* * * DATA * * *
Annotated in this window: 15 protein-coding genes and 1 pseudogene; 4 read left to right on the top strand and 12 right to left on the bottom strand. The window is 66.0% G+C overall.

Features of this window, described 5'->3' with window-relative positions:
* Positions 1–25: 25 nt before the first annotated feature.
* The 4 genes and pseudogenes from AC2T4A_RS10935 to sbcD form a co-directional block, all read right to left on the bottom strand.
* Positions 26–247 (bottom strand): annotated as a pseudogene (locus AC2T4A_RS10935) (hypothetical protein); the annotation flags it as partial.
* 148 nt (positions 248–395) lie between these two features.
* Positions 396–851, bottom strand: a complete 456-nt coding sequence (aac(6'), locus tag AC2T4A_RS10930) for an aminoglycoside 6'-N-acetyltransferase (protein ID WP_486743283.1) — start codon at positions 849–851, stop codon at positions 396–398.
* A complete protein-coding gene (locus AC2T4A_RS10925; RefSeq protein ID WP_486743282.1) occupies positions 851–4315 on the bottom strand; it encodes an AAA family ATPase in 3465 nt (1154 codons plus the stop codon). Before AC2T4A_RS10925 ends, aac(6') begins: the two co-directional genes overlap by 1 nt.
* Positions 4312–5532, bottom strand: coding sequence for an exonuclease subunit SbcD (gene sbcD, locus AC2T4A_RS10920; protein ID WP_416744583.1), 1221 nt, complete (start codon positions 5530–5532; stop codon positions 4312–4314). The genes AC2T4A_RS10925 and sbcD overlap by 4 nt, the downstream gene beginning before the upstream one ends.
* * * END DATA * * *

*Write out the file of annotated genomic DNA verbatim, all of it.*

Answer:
Annotated in this window: 15 protein-coding genes and 1 pseudogene; 4 read left to right on the top strand and 12 right to left on the bottom strand. The window is 66.0% G+C overall.

Features of this window, described 5'->3' with window-relative positions:
* Positions 1–25: 25 nt before the first annotated feature.
* The 4 genes and pseudogenes from AC2T4A_RS10935 to sbcD form a co-directional block, all read right to left on the bottom strand.
* Positions 26–247 (bottom strand): annotated as a pseudogene (locus AC2T4A_RS10935) (hypothetical protein); the annotation flags it as partial.
* 148 nt (positions 248–395) lie between these two features.
* Positions 396–851, bottom strand: a complete 456-nt coding sequence (aac(6'), locus tag AC2T4A_RS10930) for an aminoglycoside 6'-N-acetyltransferase (protein ID WP_486743283.1) — start codon at positions 849–851, stop codon at positions 396–398.
* A complete protein-coding gene (locus AC2T4A_RS10925; RefSeq protein ID WP_486743282.1) occupies positions 851–4315 on the bottom strand; it encodes an AAA family ATPase in 3465 nt (1154 codons plus the stop codon). Before AC2T4A_RS10925 ends, aac(6') begins: the two co-directional genes overlap by 1 nt.
* Positions 4312–5532, bottom strand: coding sequence for an exonuclease subunit SbcD (gene sbcD, locus AC2T4A_RS10920; protein ID WP_416744583.1), 1221 nt, complete (start codon positions 5530–5532; stop codon positions 4312–4314). The genes AC2T4A_RS10925 and sbcD overlap by 4 nt, the downstream gene beginning before the upstream one ends.